Share this news

New Physical Therapy Evaluation Codes for 2017: Moving Toward Value Based Payment

—August 25, 2017
New Physical Therapy Evaluation Codes for 2017: Moving Toward Value Based Payment

By Michele Hibbert-Iacobacci, CCSP, OHCC
Vice President, Information Management & Support, Mitchell Casualty Solutions

By Valerie Lindgren, RN, PHN, BSN
Mitchell Casualty Solutions

The American Medical Association (AMA) shook up the property and casualty industry by bringing a big change to the 2017 Current Procedural Terminology (CPT) code set. Two very familiar CPT codes, 97001 Physical Therapy (PT) Evaluation and 97002 Physical Therapy Re-evaluation were deleted effective January 1, 2017. The change was brought about because these codes were felt to provide minimal detail regarding the severity of a patient’s condition and the complexity of medical decision making that is required for evaluation. As a result, four new physical therapy evaluation codes have been established:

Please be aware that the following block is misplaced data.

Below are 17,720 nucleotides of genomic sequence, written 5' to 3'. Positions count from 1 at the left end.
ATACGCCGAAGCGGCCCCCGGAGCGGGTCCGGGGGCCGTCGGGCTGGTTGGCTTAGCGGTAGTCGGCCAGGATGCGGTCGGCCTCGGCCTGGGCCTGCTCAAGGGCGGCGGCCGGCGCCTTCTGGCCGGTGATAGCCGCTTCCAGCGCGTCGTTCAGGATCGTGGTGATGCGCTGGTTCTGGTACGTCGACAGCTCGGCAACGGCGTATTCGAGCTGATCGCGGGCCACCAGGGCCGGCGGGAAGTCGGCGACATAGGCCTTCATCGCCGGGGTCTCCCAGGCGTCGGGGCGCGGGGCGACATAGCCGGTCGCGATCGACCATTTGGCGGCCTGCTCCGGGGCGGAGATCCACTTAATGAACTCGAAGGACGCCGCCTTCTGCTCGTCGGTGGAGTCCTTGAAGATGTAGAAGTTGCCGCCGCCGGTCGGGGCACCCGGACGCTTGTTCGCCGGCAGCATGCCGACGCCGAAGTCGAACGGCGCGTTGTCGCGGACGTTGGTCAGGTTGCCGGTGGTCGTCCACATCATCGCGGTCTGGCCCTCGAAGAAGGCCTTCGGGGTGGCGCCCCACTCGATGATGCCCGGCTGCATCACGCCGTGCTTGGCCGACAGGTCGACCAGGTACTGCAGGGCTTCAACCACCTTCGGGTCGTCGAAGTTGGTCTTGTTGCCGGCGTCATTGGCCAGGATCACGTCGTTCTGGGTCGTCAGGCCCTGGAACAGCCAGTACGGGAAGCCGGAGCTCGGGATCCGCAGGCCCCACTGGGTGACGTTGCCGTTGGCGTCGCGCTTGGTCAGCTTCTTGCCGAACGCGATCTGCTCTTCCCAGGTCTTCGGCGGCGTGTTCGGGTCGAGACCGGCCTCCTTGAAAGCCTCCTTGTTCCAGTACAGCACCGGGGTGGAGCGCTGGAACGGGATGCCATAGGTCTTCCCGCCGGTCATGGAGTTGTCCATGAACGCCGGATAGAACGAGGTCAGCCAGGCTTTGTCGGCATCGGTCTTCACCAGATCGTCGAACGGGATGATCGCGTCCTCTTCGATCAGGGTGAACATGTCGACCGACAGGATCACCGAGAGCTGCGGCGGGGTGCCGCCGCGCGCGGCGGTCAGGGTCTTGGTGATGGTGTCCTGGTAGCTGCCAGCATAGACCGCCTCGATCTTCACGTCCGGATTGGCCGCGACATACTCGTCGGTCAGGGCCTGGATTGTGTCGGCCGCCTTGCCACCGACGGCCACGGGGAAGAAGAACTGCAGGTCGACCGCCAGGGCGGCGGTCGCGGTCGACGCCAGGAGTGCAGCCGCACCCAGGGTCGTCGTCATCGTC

Physical Therapy Evaluation Codes

Code 97161: 

Physical Therapy Evaluation: low complexity, requiring these components: A history with no personal factors and/or comorbidities that impact the plan of care; An examination of body system(s) using standardized tests and measures addressing 1-2 elements from any of the following: body structures and functions, activity limitations, and/or participation/restrictions; A clinical presentation with stable and/or uncomplicated characteristics; and Clinical decision making of low complexity using standardized patient assessment instrument and/or measurable assessment of functional outcome. Typically, 20 minutes are spent face-to-face with the patient and/or family. CMS RVU: 1.20.

Code 97162: